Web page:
As Kate mentioned, we here at FSR are looking to not only provide you with reviews of the various films we are planning on seeing (I believe we are currently at around 20+ each because, yes, we are both insane) but to also bring you into the Sundance experience. How might we do that? By mixing up our coverage with some slightly more personal pieces (yes I am friends with the following interviewee, yes I am admitting this to the world) which will not only give you an idea of who attends the festival (and help make those long lines and long nights of writing bearable), but what the festival means to them and what keeps them coming back for more.
As a veteran of the Sundance Film Festival, we turned to fellow critic Eric D. Snider for advice on how to navigate what can be a grueling eleven days while still having fun, lying to “celebrities,” and most importantly, what he is most looking forward to seeing this year. I met Eric for the first time at last year’s Sundance and he was not only a constant (and needed) source of humor (he photobombed me within minutes of having just met), but was also a great go-to if you had a random question only someone who had been to the fest before could answer (and yes, it helped that we shared a condo last year, making him a stone’s throw away at any given time.)
This year Eric will be covering the festival for Film.com and Movies.com and has yet again agreed to stay in the same condo as yours truly (more reports on the goings on in our bloggerati condo of dreams assuredly to come).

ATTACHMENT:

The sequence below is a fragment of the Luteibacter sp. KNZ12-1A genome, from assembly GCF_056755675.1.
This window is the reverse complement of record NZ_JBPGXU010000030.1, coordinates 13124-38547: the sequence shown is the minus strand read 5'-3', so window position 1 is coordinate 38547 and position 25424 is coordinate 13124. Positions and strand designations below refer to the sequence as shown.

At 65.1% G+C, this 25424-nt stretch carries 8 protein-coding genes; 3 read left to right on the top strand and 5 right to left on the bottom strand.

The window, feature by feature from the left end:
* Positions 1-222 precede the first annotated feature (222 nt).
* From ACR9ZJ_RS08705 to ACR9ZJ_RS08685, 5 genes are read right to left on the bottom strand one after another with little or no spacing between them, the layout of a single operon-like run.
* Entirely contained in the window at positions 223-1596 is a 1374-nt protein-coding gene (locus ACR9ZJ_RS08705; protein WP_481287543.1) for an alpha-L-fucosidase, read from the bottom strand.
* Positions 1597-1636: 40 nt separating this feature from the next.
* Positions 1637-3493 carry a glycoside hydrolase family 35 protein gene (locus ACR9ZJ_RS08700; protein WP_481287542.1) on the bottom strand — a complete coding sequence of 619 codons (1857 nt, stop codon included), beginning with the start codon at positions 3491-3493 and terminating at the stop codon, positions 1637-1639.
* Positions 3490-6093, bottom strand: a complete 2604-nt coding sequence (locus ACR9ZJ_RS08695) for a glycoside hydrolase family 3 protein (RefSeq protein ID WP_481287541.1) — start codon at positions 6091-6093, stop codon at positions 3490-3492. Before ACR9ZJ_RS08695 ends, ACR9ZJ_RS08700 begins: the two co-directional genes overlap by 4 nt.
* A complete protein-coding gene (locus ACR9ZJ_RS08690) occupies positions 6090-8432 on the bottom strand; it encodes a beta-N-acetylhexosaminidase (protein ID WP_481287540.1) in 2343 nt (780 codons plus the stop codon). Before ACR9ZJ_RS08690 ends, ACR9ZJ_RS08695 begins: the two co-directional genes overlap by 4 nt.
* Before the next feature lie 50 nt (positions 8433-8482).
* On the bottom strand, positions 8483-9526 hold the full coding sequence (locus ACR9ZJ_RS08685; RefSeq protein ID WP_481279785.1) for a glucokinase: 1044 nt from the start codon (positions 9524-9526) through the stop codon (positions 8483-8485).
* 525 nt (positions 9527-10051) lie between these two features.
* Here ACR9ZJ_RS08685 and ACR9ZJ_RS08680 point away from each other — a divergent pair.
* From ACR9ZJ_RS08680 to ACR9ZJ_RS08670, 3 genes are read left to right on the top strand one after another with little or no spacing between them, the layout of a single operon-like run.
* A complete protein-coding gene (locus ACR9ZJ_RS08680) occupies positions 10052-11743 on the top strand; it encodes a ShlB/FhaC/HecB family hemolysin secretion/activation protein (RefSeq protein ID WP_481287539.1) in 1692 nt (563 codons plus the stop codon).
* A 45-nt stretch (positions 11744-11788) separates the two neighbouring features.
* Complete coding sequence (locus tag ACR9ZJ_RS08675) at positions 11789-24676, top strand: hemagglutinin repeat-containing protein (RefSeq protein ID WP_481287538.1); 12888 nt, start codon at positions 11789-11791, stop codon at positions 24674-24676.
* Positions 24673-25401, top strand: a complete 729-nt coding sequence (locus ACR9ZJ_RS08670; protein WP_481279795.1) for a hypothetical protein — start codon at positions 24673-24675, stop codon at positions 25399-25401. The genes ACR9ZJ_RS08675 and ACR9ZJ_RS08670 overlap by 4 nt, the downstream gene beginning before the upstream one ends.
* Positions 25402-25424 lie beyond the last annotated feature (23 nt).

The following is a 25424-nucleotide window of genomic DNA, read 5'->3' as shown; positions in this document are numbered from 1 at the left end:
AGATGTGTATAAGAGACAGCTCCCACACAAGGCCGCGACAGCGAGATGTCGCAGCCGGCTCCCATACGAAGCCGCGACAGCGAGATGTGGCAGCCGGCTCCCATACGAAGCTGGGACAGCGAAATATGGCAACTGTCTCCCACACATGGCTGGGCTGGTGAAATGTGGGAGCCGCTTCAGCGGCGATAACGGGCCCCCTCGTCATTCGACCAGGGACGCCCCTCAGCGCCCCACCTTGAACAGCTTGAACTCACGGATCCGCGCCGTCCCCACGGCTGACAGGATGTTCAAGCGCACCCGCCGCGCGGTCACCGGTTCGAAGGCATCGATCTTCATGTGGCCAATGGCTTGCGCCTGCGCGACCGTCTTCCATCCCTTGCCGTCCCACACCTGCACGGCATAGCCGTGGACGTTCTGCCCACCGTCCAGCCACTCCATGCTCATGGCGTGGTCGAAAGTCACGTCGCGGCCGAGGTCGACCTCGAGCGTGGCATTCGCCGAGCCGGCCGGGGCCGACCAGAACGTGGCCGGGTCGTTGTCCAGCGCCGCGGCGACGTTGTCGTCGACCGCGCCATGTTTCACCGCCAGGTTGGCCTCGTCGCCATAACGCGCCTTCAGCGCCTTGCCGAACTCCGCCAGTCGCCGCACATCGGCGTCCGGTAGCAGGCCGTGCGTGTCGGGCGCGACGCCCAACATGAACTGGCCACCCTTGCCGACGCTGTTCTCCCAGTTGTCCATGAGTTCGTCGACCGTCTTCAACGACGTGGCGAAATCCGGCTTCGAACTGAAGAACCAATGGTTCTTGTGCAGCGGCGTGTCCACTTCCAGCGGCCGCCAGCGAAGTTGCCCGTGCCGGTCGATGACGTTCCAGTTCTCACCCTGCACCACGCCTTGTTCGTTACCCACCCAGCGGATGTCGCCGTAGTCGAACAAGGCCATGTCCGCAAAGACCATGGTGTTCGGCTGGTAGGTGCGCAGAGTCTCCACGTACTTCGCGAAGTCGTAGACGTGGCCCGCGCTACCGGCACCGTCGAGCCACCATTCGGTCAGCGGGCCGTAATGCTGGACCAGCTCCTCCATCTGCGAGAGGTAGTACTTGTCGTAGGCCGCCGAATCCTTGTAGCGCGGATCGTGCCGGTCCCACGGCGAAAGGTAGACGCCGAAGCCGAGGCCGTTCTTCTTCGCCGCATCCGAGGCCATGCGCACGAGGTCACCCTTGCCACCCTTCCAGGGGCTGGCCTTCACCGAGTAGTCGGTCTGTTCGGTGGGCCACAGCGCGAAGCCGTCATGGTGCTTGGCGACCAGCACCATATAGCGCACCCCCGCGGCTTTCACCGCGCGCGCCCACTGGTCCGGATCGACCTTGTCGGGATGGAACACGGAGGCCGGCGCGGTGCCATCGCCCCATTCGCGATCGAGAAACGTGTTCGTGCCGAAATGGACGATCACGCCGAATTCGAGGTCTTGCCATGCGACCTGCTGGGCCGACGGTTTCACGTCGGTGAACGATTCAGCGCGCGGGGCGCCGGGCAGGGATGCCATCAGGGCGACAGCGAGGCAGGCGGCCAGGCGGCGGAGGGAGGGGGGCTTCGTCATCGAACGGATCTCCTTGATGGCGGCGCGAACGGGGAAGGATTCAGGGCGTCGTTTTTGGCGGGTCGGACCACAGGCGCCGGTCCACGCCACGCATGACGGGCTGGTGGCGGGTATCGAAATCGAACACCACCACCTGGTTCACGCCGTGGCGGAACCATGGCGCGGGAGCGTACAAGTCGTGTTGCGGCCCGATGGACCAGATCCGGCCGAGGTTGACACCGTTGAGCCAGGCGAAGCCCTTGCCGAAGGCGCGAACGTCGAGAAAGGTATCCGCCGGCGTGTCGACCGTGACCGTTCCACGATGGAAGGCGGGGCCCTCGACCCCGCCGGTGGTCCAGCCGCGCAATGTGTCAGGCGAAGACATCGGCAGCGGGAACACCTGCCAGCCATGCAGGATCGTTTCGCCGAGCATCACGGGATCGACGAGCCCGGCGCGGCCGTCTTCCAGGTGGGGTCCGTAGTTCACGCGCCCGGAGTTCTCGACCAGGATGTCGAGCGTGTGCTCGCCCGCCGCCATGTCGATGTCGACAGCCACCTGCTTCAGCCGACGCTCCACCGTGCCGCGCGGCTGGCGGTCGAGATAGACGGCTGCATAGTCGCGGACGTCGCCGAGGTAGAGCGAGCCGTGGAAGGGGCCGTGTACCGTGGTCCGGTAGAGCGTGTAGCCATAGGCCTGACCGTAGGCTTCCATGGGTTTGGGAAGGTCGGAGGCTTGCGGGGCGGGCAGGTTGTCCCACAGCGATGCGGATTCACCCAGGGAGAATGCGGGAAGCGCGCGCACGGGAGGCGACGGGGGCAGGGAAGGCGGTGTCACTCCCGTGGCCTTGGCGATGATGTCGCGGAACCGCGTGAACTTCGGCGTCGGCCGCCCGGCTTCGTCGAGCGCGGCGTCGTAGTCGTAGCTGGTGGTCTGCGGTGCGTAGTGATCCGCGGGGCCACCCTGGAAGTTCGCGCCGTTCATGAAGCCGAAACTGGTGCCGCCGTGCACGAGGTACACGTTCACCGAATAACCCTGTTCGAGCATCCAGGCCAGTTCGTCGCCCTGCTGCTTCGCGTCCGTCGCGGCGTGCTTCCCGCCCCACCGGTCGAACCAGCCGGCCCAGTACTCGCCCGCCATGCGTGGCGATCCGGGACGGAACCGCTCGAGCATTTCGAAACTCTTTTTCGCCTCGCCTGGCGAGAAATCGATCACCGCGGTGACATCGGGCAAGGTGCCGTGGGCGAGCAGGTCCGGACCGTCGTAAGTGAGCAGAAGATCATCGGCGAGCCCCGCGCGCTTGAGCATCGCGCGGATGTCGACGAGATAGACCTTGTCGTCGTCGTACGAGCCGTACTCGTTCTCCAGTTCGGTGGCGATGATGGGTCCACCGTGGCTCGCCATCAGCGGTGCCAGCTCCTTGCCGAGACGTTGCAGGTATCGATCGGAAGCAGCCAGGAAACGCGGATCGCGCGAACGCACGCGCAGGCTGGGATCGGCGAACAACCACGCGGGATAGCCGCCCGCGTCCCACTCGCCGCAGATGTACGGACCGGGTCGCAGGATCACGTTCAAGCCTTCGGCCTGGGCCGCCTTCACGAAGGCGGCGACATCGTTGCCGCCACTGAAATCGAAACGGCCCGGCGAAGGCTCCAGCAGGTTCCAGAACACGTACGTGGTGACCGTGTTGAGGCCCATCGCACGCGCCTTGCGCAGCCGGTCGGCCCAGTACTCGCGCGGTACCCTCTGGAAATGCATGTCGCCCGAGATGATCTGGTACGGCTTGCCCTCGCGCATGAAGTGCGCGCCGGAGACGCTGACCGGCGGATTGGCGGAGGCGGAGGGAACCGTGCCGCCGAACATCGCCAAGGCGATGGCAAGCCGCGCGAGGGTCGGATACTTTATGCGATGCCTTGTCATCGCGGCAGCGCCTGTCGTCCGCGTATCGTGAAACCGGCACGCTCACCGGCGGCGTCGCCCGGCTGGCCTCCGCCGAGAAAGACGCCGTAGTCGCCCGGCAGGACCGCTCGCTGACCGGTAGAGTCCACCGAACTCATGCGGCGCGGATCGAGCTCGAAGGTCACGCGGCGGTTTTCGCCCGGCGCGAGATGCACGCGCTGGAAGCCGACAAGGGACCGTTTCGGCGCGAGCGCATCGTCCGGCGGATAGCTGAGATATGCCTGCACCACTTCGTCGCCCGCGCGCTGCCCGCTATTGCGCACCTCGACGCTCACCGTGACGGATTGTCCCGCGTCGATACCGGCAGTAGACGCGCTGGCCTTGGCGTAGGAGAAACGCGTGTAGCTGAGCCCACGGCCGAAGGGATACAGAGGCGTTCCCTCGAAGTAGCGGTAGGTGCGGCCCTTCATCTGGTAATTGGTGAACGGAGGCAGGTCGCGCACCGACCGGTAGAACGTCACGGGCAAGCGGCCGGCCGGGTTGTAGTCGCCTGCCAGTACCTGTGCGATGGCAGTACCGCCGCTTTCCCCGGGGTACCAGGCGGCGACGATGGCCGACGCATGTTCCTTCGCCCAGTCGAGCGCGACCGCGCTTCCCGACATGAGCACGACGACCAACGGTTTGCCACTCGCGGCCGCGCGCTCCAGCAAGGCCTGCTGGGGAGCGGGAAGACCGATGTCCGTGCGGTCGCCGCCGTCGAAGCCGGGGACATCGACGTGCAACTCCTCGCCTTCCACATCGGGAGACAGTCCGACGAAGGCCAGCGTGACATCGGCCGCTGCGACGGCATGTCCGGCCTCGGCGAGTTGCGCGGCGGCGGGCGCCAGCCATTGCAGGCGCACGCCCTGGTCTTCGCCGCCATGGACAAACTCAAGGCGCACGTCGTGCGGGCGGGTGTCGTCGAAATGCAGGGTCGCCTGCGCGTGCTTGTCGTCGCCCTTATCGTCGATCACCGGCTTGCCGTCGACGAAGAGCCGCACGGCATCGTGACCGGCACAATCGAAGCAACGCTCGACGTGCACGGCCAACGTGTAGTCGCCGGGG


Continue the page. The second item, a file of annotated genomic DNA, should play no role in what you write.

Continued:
How many times have you been to Sundance?
This is my 13th! Let’s pretend I was only 15 years old the first time I went.
What is your favorite Sundance memory?
In 2005, two journalists got into a fight over a seat in a full-house press screening. This one lady had taken a guy’s seat while he was in the restroom, even though he had left his jacket on the chair in the traditional fashion. I guess she just shoved his stuff on the floor and took the seat, like a savage. So then he came back and was baffled that this was actually happening – that this woman had stolen his seat. What I remember most was him saying over and over again, “Who ARE you?” – not like, “Who do you think you are?” or “What is your name?” but like, “Who DOES that? Who, in a civilized society, throws someone’s jacket on the floor and takes his seat while he’s in the restroom?” Eventually the man sitting next to the woman gave up his seat and left, which gave the victim a seat … a seat right next to the woman he’d just had a huge argument with. We hoped they would either fall in love or kill each other during the movie, but they didn’t.
What is your favorite film you’ve ever seen at Sundance?
Probably Memento. It was 2001, my second year covering the festival, and I saw it at a pre-fest screening in Salt Lake City. I was blown away. I remember thinking: “This movie is something special. I need to tell everyone I know about this movie!” And I did. And now Christopher Nolan is making Batman movies! YOU’RE WELCOME, NOLAN.